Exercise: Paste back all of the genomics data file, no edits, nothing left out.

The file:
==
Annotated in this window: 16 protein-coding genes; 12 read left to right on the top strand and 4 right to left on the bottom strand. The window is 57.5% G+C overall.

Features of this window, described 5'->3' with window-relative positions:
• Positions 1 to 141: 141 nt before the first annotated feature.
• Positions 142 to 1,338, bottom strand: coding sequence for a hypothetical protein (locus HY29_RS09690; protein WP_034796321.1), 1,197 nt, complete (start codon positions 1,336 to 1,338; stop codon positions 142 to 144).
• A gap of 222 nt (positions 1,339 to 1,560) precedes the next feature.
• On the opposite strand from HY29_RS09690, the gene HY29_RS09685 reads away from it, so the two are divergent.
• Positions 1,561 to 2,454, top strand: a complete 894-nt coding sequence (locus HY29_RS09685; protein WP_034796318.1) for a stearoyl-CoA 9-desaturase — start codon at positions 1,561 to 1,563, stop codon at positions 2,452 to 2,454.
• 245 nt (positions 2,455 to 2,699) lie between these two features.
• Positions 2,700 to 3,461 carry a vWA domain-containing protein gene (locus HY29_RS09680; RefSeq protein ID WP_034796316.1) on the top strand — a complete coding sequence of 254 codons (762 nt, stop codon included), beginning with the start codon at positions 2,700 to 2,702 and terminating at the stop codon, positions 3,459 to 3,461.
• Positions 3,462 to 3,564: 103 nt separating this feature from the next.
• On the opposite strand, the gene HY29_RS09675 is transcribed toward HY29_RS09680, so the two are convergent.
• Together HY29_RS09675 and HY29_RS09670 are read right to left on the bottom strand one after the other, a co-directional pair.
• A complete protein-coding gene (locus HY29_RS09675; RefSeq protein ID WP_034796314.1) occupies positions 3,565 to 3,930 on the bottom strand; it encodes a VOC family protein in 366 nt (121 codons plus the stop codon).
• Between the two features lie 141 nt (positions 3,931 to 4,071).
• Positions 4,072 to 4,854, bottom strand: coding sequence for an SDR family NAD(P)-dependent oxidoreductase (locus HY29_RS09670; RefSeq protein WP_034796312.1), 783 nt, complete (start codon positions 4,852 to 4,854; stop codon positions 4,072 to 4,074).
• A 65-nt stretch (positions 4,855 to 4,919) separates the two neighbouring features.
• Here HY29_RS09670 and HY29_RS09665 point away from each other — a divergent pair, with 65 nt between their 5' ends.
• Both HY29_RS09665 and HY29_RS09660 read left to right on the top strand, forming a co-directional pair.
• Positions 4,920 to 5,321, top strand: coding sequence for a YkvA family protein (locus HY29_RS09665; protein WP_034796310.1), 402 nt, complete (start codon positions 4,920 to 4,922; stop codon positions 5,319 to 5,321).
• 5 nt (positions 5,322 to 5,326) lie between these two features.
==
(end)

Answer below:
Annotated in this window: 16 protein-coding genes; 12 read left to right on the top strand and 4 right to left on the bottom strand. The window is 57.5% G+C overall.

Features of this window, described 5'->3' with window-relative positions:
• Positions 1 to 141: 141 nt before the first annotated feature.
• Positions 142 to 1,338, bottom strand: coding sequence for a hypothetical protein (locus HY29_RS09690; protein WP_034796321.1), 1,197 nt, complete (start codon positions 1,336 to 1,338; stop codon positions 142 to 144).
• A gap of 222 nt (positions 1,339 to 1,560) precedes the next feature.
• On the opposite strand from HY29_RS09690, the gene HY29_RS09685 reads away from it, so the two are divergent.
• Positions 1,561 to 2,454, top strand: a complete 894-nt coding sequence (locus HY29_RS09685; protein WP_034796318.1) for a stearoyl-CoA 9-desaturase — start codon at positions 1,561 to 1,563, stop codon at positions 2,452 to 2,454.
• 245 nt (positions 2,455 to 2,699) lie between these two features.
• Positions 2,700 to 3,461 carry a vWA domain-containing protein gene (locus HY29_RS09680; RefSeq protein ID WP_034796316.1) on the top strand — a complete coding sequence of 254 codons (762 nt, stop codon included), beginning with the start codon at positions 2,700 to 2,702 and terminating at the stop codon, positions 3,459 to 3,461.
• Positions 3,462 to 3,564: 103 nt separating this feature from the next.
• On the opposite strand, the gene HY29_RS09675 is transcribed toward HY29_RS09680, so the two are convergent.
• Together HY29_RS09675 and HY29_RS09670 are read right to left on the bottom strand one after the other, a co-directional pair.
• A complete protein-coding gene (locus HY29_RS09675; RefSeq protein ID WP_034796314.1) occupies positions 3,565 to 3,930 on the bottom strand; it encodes a VOC family protein in 366 nt (121 codons plus the stop codon).
• Between the two features lie 141 nt (positions 3,931 to 4,071).
• Positions 4,072 to 4,854, bottom strand: coding sequence for an SDR family NAD(P)-dependent oxidoreductase (locus HY29_RS09670; RefSeq protein WP_034796312.1), 783 nt, complete (start codon positions 4,852 to 4,854; stop codon positions 4,072 to 4,074).
• A 65-nt stretch (positions 4,855 to 4,919) separates the two neighbouring features.
• Here HY29_RS09670 and HY29_RS09665 point away from each other — a divergent pair, with 65 nt between their 5' ends.
• Both HY29_RS09665 and HY29_RS09660 read left to right on the top strand, forming a co-directional pair.
• Positions 4,920 to 5,321, top strand: coding sequence for a YkvA family protein (locus HY29_RS09665; protein WP_034796310.1), 402 nt, complete (start codon positions 4,920 to 4,922; stop codon positions 5,319 to 5,321).
• 5 nt (positions 5,322 to 5,326) lie between these two features.